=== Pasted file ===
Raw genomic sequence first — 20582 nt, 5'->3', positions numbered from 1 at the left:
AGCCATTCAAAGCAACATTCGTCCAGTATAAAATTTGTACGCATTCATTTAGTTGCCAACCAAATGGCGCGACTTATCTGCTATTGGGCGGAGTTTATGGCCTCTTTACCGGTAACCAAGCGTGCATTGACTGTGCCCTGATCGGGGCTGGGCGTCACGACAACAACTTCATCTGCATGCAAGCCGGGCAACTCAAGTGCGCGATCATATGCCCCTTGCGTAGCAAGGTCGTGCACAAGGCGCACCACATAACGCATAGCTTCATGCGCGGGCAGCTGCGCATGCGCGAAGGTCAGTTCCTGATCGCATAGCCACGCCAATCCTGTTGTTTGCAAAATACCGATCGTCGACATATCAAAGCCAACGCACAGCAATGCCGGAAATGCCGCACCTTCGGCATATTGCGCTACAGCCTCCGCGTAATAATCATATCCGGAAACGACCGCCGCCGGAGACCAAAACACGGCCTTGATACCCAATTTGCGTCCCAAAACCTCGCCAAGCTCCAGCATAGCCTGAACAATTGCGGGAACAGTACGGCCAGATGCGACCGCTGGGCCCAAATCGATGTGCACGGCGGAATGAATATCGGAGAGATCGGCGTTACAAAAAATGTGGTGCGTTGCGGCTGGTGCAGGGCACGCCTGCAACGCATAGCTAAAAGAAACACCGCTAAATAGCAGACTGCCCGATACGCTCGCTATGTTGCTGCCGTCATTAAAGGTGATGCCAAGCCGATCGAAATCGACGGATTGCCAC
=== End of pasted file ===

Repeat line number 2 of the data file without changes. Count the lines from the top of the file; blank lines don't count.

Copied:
AGCCATTCAAAGCAACATTCGTCCAGTATAAAATTTGTACGCATTCATTTAGTTGCCAACCAAATGGCGCGACTTATCTGCTATTGGGCGGAGTTTATGGCCTCTTTACCGGTAACCAAGCGTGCATTGACTGTGCCCTGATCGGGGCTGGGCGTCACGACAACAACTTCATCTGCATGCAAGCCGGGCAACTCAAGTGCGCGATCATATGCCCCTTGCGTAGCAAGGTCGTGCACAAGGCGCACCACATAACGCATAGCTTCATGCGCGGGCAGCTGCGCATGCGCGAAGGTCAGTTCCTGATCGCATAGCCACGCCAATCCTGTTGTTTGCAAAATACCGATCGTCGACATATCAAAGCCAACGCACAGCAATGCCGGAAATGCCGCACCTTCGGCATATTGCGCTACAGCCTCCGCGTAATAATCATATCCGGAAACGACCGCCGCCGGAGACCAAAACACGGCCTTGATACCCAATTTGCGTCCCAAAACCTCGCCAAGCTCCAGCATAGCCTGAACAATTGCGGGAACAGTACGGCCAGATGCGACCGCTGGGCCCAAATCGATGTGCACGGCGGAATGAATATCGGAGAGATCGGCGTTACAAAAAATGTGGTGCGTTGCGGCTGGTGCAGGGCACGCCTGCAACGCATAGCTAAAAGAAACACCGCTAAATAGCAGACTGCCCGATACGCTCGCTATGTTGCTGCCGTCATTAAAGGTGATGCCAAGCCGATCGAAATCGACGGATTGCCAC